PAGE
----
Once things started to cool down, we walked around the streets of the town. There were a few artesinian shops, a few restaurants, a Pisco distillery, a few bike rental shops, a couple of horse rental agencies but mostly it was a small village with houses proudly cared by the locals. Every house was different with large roses or bougainvilleas in the front.

Time flies when you are having fun and our last day arrived quickly. We slept in that morning and only woke up close to 11 AM. What lazy people we are! We again went for a long walk around town and found a small café inside the living room of a woman?s home where we ordered a couple of Completo hotdogs loaded with avocado, mayo and tomatoes. There is an art form to eating these heaping hotdogs which we haven?t mastered yet. We ended up staining her beautiful linen tablecloth with ketchup and mustard. We left her extra money along with the tip to cover the cost of getting it cleaned. In the early afternoon I worked on the blog some more, then as the evening approached we found an internet café across the street to do our blog uploads and the catch up on family correspondence.

After a supper of a quick sandwich near the hostel, we walked over to a bike rental place and rented a couple of bikes for two hours. There was a 20 kilometres circuit that went to the nearest town further up the valley and back again. We left Pisco Elqui behind us as we followed the gravel road up and down rolling hills, following the valley. Occasionally a bus or truck would pass us by as we peddled along. It was mostly uphill to the next village and we had fantastic views down the valley and all the vineyards crowding the flat areas around the river. We passed a bridge and climbed a steep hill to finally arrive to our destination. It was a cute place with small stores selling fresh fruits from the area along with marmalades and a type of caramel called Dulce de Leche. We turned around and coasted back to Pisco Elqui. Along the way we re-crossed a bridge, saw a small cemetery and met up with a group of horses being brought home after a ride with tourists. They were all without saddles and ran with a freedom we never see with trained horses. They were happy to be done a day of work.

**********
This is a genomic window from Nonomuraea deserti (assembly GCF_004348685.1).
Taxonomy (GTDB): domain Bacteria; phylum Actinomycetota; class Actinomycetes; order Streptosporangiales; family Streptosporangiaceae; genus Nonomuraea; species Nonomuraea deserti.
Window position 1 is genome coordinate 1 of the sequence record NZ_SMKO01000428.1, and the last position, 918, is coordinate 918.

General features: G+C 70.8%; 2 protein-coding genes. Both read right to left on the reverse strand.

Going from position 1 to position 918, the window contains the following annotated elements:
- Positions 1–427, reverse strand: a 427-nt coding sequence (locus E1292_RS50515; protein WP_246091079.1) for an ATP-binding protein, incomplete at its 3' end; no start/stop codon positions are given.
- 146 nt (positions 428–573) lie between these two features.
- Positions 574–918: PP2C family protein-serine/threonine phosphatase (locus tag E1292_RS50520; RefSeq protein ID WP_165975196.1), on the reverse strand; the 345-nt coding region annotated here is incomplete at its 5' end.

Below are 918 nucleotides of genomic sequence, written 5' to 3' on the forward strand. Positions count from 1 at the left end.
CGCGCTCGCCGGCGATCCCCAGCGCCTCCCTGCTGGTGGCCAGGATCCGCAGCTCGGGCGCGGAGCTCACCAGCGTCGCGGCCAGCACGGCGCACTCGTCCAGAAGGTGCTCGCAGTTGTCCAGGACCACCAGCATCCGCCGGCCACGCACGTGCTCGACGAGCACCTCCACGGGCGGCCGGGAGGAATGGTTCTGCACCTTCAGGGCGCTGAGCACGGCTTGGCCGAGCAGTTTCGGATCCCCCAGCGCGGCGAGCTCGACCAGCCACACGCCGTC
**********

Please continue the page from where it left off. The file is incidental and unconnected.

We returned just as the sun was setting. We retired early as we had an early morning bus to Vicuna.